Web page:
Police are appealing for witnesses to come forward after a Pride marcher was verbally abused by a woman in a suspected hate crime in London.
Footage of the incident during the Waltham Forest Pride event showed a woman shouting at another woman draped in a rainbow LGBT+ flag.
“Shame on you,” she could be heard shouting. “God created Adam and Eve, not Adam and Steve.”
The story of Adam and Eve features in both Christian and Islamic faiths.
As the Pride march passed down the other side of the road, the woman wearing clothing commonly associated with female followers of Islam, repeatedly shouted: “Shame on you, shame on all of you. You despicable people, you shameless people.”
A steward intervened to separate the abuser from the victim, who responded by calling out: “We still love you, you will not shame me.”
Stella Creasy, the Labour MP for Walthamstow, said she was “gutted” to see the footage from her constituency.
“Such hatred isn’t acceptable anywhere let alone in our home town,” she wrote on Twitter.
“Proud that many from all faiths and none today including Islam joined the Waltham Forest Pride march to show Walthamstow really does mean welcome.”
The Metropolitan Police said they were making enquiries into the incident and appealed for witnesses to come forward.
“We are aware of footage circulating on social media of abuse directed at those taking part in the Waltham Forest Pride event and enquiries are taking place,” a spokesperson added.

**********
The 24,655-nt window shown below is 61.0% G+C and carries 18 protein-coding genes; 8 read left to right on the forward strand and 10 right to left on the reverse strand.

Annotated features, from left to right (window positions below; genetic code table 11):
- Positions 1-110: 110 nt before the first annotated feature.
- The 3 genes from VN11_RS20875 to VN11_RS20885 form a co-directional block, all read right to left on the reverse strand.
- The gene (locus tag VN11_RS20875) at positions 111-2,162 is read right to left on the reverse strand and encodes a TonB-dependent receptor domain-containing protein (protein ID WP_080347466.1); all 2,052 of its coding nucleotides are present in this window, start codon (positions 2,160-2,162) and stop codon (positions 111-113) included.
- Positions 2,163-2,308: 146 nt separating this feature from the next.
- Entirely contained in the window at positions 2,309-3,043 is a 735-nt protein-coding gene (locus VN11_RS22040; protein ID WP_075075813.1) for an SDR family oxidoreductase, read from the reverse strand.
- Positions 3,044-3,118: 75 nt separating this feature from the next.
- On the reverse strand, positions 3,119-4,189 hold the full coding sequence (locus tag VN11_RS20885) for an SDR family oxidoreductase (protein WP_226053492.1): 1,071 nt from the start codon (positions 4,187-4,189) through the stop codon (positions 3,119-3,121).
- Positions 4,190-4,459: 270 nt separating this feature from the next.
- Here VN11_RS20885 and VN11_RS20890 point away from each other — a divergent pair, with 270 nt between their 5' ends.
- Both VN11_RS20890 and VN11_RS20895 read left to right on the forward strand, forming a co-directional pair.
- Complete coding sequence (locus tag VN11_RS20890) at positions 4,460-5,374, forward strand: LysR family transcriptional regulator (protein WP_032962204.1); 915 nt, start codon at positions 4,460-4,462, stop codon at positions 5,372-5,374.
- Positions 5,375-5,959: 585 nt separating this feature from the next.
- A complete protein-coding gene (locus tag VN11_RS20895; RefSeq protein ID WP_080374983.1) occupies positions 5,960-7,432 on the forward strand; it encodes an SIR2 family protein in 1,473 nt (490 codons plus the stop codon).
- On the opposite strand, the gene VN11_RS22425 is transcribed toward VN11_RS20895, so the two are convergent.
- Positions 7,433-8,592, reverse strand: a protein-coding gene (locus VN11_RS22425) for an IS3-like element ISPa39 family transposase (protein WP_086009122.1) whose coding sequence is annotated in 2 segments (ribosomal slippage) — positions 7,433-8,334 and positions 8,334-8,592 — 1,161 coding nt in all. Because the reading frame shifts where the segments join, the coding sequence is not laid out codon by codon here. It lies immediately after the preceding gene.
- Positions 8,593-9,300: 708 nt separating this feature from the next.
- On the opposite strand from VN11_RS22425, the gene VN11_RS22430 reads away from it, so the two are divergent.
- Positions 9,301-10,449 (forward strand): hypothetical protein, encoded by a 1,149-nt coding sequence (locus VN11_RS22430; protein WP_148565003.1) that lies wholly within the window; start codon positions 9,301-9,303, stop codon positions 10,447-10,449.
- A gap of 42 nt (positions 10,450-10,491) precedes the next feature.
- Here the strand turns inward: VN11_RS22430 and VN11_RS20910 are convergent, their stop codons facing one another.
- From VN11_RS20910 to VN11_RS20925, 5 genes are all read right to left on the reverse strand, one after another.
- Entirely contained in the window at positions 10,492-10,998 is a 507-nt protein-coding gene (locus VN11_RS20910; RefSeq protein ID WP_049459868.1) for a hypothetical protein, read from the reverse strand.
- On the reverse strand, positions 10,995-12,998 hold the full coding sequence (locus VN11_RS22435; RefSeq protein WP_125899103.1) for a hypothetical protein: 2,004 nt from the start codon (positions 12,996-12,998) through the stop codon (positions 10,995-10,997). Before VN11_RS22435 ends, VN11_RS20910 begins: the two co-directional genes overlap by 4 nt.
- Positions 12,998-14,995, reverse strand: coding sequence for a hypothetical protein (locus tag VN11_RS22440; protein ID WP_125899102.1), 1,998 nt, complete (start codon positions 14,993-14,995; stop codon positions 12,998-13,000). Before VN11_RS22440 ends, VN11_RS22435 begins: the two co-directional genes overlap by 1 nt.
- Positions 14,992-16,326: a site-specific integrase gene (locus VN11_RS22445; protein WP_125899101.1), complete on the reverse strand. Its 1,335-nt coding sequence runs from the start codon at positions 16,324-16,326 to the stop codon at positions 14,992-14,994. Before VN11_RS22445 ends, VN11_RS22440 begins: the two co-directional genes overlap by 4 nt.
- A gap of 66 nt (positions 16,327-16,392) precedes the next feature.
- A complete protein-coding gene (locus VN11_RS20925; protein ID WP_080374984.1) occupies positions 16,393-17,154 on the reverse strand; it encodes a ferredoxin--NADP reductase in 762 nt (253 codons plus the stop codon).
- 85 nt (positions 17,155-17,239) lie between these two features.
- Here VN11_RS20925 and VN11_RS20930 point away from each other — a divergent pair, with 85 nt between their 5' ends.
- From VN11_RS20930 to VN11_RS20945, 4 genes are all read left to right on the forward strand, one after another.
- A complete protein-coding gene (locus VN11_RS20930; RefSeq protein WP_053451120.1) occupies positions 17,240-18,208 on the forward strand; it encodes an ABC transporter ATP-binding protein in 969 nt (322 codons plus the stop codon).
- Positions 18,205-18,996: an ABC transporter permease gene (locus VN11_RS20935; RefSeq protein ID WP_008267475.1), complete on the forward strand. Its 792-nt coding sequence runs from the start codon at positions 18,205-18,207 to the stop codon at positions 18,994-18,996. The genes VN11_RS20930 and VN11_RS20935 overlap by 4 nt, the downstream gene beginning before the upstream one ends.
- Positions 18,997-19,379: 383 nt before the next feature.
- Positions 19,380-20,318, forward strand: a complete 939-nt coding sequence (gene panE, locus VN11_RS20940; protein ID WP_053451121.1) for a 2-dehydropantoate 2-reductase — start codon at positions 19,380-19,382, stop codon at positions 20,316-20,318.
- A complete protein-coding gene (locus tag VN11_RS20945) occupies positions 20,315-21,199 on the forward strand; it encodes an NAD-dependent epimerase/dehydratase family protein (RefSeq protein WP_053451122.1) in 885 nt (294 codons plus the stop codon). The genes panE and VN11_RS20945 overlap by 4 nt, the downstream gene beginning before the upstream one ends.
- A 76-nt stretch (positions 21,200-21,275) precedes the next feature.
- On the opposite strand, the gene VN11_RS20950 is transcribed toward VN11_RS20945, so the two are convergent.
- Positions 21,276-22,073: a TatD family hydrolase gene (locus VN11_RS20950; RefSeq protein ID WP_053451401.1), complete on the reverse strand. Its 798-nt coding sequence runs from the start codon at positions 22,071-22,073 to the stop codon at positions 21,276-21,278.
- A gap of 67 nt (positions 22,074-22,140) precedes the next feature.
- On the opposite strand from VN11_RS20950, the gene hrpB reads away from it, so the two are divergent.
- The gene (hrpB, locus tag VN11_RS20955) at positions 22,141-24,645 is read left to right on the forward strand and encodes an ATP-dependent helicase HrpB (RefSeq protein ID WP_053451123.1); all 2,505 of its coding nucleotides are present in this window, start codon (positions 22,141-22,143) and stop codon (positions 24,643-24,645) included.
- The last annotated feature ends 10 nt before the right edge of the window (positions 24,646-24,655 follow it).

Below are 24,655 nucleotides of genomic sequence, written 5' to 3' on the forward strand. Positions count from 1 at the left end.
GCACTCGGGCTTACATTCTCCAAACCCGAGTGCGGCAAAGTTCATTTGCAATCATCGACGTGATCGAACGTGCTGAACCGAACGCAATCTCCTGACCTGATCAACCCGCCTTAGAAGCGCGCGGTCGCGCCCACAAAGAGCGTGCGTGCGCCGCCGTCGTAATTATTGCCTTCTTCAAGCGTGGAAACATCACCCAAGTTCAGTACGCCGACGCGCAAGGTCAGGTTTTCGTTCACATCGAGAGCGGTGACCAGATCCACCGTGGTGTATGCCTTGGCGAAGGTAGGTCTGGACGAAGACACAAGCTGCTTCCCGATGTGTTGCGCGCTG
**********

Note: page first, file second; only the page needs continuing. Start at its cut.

“Abusing someone because of their sexual orientation or gender identity is a hate crime and we would encourage victims and those who were there when this took place to come forward.
“If you have been verbally or physically abused, harassed or attacked in any way by someone because you are or they think you are LGBT+ please report these crimes to the police.”
The incident took place in Hoe Street, Walthamstow, on Saturday. The suspect was dressed in black, with a black veil and black-rimmed glasses. She was wearing light sandals and carrying a pair of white earphones.
Yusuf Patel, who shared footage of the incident on social media, said he was “extremely disheartened to see such intolerance in my local area”.
“We know there are growing hate incidents of antisemitism, anti-Muslim hatred and LGBT+ hate,” he told The Independent.
“This incident in Waltham Forest only exemplifies the need for us and the authorities to double our efforts in challenging all forms of hatred and support brilliant organisations like Community Security Trust, Galop, Stonewall and TellMama, to continue their invaluable work.”
It came amid mounting concern about hate crimes against the LGBT+ community, following a violent attack on a lesbian couple on a London bus and protests by mainly Muslim campaigners against sex and relationship education in primary schools.
In a separate appeal launched on Friday, British Transport Police are searching for a group of white men who told a male couple “gays should be strung up” on a train and then punched one of the victims in the head.
The unprovoked attack happened on 14 April and left the victim unconscious at Upminster station.
In 2017-18, recorded hate crimes motivated by sexual orientation rose by 27 per cent to 11,638 offences in England and Wales, while offences against transgender people rose by a third to 1,651.
Religiously-motivated hate crimes – mostly directed at Muslims – rose by 40 per cent to 8,336 and racist incidents by 14 per cent to more than 71,000. Disability hate crimes rose by 30 per cent to 7,226.